Using the How People Learn Framework for Online Course Design in Teacher Education

Using the How People Learn Framework for Online Course Design in Teacher Education

Sharon Dole (Western Carolina University, USA) and Lisa Bloom (Western Carolina University, USA)
DOI: 10.4018/978-1-61520-779-4.ch018

Abstract

The demand for online teacher education programs continues to grow in the United States. Two trends have fueled this dramatic growth for such programs: (1) The shortage of teachers in certain areas has prompted the spread of alternative routes to teacher preparation; (2) The nature of the higher education student in alternative programs has transformed from a traditional to a non-traditional profile. With the growth of online programs comes the need for effective courses. This case study uses the How People Learn (HPL) framework as the conceptual model to examine online courses in a teacher education program for evidence of high level learning outcomes. The case study involved data collection in the form of surveys, interviews and artifacts from four online classes using the HPL framework. Results of the study demonstrate that the HPL framework provides a powerful structure for creating and assessing environments conducive to the work of prospective professionals.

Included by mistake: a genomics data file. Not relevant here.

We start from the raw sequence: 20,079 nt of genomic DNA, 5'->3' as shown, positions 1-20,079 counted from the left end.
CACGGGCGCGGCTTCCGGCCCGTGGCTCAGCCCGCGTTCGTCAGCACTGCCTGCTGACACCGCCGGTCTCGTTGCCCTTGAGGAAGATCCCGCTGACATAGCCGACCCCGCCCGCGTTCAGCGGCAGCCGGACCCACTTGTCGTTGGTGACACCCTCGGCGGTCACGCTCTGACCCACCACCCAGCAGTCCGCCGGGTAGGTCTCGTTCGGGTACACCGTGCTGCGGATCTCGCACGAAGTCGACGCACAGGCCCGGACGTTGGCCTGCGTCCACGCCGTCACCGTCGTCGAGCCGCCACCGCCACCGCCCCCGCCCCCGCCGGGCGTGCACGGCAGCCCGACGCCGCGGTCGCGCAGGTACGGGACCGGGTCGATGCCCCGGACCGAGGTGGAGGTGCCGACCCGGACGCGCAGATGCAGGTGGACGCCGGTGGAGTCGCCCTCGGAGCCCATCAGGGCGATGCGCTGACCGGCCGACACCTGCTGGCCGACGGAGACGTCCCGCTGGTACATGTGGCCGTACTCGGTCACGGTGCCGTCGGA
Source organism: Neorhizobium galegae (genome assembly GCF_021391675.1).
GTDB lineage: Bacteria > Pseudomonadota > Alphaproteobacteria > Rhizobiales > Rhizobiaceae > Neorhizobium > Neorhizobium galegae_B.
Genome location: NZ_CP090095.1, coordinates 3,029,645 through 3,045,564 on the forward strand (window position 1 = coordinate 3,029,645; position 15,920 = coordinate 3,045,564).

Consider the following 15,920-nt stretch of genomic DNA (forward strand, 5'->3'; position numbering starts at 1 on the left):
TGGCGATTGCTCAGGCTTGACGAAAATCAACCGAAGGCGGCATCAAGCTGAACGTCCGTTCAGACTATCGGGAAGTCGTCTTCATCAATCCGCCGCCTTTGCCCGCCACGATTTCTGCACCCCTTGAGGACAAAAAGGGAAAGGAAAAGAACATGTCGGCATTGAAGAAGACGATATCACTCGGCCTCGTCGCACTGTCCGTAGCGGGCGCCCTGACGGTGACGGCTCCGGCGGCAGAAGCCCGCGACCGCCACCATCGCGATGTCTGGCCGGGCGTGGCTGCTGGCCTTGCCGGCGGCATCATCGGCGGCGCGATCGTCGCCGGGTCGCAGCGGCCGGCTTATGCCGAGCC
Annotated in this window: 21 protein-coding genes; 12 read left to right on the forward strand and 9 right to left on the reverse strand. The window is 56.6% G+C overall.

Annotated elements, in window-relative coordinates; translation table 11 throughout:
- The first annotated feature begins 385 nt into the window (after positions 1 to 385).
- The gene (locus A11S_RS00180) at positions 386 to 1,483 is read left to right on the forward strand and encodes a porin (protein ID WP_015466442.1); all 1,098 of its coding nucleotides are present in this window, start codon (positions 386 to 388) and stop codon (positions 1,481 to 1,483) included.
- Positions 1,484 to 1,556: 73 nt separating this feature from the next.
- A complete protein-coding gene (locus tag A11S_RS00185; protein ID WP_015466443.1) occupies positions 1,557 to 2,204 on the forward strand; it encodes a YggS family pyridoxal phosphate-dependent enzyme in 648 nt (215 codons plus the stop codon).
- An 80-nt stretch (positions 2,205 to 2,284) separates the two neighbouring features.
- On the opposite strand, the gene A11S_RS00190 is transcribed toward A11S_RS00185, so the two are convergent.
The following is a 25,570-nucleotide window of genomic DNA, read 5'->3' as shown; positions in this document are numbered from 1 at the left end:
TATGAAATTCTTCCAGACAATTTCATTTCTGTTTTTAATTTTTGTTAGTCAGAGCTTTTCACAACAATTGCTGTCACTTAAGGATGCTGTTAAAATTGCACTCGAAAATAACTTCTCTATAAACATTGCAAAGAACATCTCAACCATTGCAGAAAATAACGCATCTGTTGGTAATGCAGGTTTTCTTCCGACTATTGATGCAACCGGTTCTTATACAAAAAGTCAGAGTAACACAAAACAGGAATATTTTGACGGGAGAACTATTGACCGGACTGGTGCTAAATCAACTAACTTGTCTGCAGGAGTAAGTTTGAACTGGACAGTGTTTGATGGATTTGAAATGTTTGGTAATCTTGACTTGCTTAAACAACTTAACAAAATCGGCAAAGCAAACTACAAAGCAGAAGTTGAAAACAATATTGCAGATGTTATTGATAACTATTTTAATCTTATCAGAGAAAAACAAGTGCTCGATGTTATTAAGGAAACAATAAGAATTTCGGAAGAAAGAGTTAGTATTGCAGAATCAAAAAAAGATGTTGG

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Case Description

Introduction

Collaboration, critical thinking, and problem solving are critical skills for teachers in the 21st century. While teaching in the past century tended to be more of an isolated activity, teachers today are expected to be active participants in decisions that affect the entire school and to work collaboratively in teams to address school and student issues. In addition to that of a collaborator, the role of the teacher has been described as one of an adaptive expert (Darling-Hammond, 2007; Darling Hammond & Bransford, 2005) who is able to solve problems, construct new knowledge and in turn, solve new problems as opposed to a worker who engages in routine tasks. Filling the role of an adaptive expert requires considerable reflection, critical thinking and evaluation. As an adaptive expert, teaching is viewed as the work of a professional as opposed to that of a technician. While technicians practice a set of known solutions to known problems, the work of professionals involves crafting new solutions to problems and predicaments that change on a daily basis.

Preparing teachers for their work as collaborators and problems solvers is a challenge facing teacher educators. Online courses are often criticized for focusing on the knowledge acquisition level rather than engaging students in complex problem-solving activities. Additionally, collaboration in online courses is often limited to superficial discussions on discussion boards. In this case, faculty used available technology and the How People Learn (HPL) framework as a conceptual model to design courses to maximize collaboration, reflection, and problem solving. The distance teacher preparation program provides evidence of high level learning outcomes that involve collaboration, reflection, mentoring, and problem solving

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